Outcomes for efavirenz versus nevirapine-containing regimens for treatment of HIV-1 infection: a systematic review and meta-analysis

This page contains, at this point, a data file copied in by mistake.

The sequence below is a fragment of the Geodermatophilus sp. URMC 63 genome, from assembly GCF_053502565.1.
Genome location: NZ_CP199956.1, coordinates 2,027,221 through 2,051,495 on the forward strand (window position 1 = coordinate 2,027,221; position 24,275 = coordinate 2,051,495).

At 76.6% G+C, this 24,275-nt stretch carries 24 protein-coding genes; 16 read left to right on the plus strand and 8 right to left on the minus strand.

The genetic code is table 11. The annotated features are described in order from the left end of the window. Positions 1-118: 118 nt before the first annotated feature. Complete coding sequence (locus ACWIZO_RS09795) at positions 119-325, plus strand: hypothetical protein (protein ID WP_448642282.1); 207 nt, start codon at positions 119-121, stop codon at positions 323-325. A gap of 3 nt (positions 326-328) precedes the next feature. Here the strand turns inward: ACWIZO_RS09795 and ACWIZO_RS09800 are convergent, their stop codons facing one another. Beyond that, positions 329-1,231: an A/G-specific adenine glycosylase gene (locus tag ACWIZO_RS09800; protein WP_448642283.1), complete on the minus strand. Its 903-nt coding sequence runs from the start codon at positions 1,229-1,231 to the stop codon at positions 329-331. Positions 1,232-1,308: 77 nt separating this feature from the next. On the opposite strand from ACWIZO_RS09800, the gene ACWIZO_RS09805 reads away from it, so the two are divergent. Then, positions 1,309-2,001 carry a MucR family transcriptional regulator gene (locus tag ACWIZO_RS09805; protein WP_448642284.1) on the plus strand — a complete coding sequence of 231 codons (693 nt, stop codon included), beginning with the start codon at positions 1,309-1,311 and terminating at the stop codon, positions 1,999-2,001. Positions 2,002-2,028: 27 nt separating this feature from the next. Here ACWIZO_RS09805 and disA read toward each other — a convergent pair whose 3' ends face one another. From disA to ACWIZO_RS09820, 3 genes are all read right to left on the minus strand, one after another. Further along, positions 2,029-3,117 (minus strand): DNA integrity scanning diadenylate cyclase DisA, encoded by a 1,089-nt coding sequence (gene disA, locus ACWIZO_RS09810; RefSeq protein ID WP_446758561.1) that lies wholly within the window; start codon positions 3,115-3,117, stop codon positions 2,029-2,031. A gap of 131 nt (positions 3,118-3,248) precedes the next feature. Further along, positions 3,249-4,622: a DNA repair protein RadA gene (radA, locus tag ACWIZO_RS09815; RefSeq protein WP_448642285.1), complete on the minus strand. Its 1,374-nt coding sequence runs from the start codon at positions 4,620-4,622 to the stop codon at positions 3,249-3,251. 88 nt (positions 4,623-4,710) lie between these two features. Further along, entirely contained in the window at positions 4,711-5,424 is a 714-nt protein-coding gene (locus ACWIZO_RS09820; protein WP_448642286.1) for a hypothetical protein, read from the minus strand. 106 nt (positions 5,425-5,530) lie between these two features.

Introduction There is conflicting evidence and practice regarding the use of the non-nucleoside reverse transcriptase inhibitors (NNRTI) efavirenz (EFV) and nevirapine (NVP) in first-line antiretroviral therapy (ART). METHODS: We systematically reviewed virological outcomes in HIV-1 infected, treatment-naive patients on regimens containing EFV versus NVP from randomised trials and observational cohort studies. Data sources include PubMed, Embase, the Cochrane Central Register of Controlled Trials and conference proceedings of the International AIDS Society, Conference on Retroviruses and Opportunistic Infections, between 1996 to May 2013. Relative risks (RR) and 95% confidence intervals were synthesized using random-effects meta-analysis. Heterogeneity was assessed using the I 2 statistic, and subgroup analyses performed to assess the potential influence of study design, duration of follow up, location, and tuberculosis treatment. Sensitivity analyses explored the potential influence of different dosages of NVP and different viral load thresholds. RESULTS: Of 5011 citations retrieved, 38 reports of studies comprising 114 391 patients were included for review. EFV was significantly less likely than NVP to lead to virologic failure in both trials (RR 0.85 [0.73-0.99] I 2  = 0%) and observational studies (RR 0.65 [0.59-0.71] I 2  = 54%). EFV was more likely to achieve virologic success than NVP, though marginally significant, in both randomised controlled trials (RR 1.04 [1.00-1.08] I 2  = 0%) and observational studies (RR 1.06 [1.00-1.12] I 2  = 68%). CONCLUSION: EFV-based first line ART is significantly less likely to lead to virologic failure compared to NVP-based ART. This finding supports the use of EFV as the preferred NNRTI in first-line treatment regimen for HIV treatment, particularly in resource limited settings.